The same view has also been taken in a recent decision of this Court in the case of Jyoti Ranjan Samantray v. State of Orissa (1983) 56 Cut LJ 88 : 1983 Cri LJ NOD 162, wherein the incidents similar to that in the present case were held as relating to 'law and order' and not 'public order'.
6. Considered in the light of the observations quoted above, we are unable to accept the contention of the learned Additional Government Advocate that first incident narrated in the grounds relates to not merely law and order but to public order. The incident took place at about mid-night (11.45 P.M.) was between some individuals. Even the averments in the grounds that due to the incidents the shops in the locality were closed and people ran helter-skelter does not find place in the F.I.R. Though the conduct of the detenu might be reprehensible and it might have caused some disorder as is likely to be caused in every case of infraction of the law, but it cannot be said that by such action the community at large was being disturbed or in other words, there was breach of or likelihood of breach of public order. There is no controversy over the legal position that if one of the incidents narrated in the grounds which form the basis of the subjective satisfaction of the detaining authority fails, the entire order is to be quashed.
7. Now coming to the other contention raised on behalf of the petitioner that the detenu was deprived of his right to submit an effective representation against the order of detention due to failure on the part of the authorities to supply all the materials, we are constrained to hold that the contention has substantial force. It is well settled that all documents, statements and other materials incorporated in the grounds by reference and which might have influenced the mind of the detaining authority, in arriving at the requisite subjective satisfaction must be furnished to the detenu : 1981CriLJ1011 Abdul Azij v. Delhi Administration. Failure to comply with this requirement would amount to breach of the mandate contained in Article 22(5) of the Constitution. It is also well settled that in preventive detention jurisprudence whatever little safeguards the Constitution and the enactment authorising such detention provide assume utmost importance and must be strictly adhered, to. A specific averment has been made in the additional affidavit filed by the petitioner that the report submitted by the Superintendent of Police, Cuttack was considered by the detaining authority (O.P. No. 2) while passing the order of detention but no copy of the same was supplied to the detenu. Though the detaining authority has personally sworn the affidavits in reply to the writ petition this averment has not been expressly denied. He has neither denied the existence of the report nor has he stated that the same was not considered by him while passing the order of detention. Indeed, from the records submitted by the learned Additional Government Advocate, we find that the report of the Superintendent of Police is available in the file. In these circumstances, it is difficult for us to accept the contention of the learned Additional Government Advocate that contents of the report in question did not weigh with the detaining authority while passing the order of detention. Accordingly, we must hold that the petitioner was prejudiced for non-supply of the report of the Superintendent of Police, Cuttack, in making an effective representation against the order of detention. The order of detention is vitiated on this ground also.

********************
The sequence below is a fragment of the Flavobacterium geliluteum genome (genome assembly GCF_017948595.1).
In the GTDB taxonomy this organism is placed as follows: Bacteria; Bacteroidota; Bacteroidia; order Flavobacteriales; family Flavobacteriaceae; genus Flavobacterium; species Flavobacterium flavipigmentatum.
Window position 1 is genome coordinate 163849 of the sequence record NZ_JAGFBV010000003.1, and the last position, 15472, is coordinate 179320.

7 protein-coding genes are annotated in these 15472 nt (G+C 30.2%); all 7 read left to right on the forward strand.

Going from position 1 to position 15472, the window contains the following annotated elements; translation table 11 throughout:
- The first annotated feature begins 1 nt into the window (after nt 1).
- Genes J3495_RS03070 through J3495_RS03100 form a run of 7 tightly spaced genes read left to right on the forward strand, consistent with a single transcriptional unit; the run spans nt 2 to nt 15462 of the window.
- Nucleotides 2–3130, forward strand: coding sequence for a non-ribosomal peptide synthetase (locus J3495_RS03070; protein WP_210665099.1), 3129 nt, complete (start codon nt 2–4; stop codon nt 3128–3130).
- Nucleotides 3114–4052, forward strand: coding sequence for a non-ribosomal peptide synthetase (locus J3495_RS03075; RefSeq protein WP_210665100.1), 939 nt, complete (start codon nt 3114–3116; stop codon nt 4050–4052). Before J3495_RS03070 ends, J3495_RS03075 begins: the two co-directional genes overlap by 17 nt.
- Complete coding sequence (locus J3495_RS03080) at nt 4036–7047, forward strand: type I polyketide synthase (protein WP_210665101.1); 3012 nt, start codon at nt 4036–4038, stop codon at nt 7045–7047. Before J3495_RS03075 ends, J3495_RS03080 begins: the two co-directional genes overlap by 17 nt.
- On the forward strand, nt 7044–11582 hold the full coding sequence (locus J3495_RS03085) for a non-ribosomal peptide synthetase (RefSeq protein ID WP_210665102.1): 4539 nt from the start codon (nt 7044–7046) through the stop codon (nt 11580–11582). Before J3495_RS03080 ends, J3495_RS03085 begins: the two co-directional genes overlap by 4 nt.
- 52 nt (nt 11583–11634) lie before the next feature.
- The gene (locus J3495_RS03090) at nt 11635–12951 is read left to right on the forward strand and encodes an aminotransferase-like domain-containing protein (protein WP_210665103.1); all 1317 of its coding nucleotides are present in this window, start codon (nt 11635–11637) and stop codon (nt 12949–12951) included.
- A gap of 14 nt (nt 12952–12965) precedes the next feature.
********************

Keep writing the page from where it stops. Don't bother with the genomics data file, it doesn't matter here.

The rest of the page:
8. In view of our findings accepting the contentions of the learned Counsel for the petitioner on the two questions discussed above, we do not consider it necessary to go into other contentions raised by him.
9. In the result, the writ petition succeeds and the same is allowed. The order of detention passed against the detenu Tulu Kishdre Bastia is quashed. The detenu shall be set at liberty forthwith. In the facts and circumstances of the case, there will be no order for costs.
R.C. Patnaij, J.
10. I agree.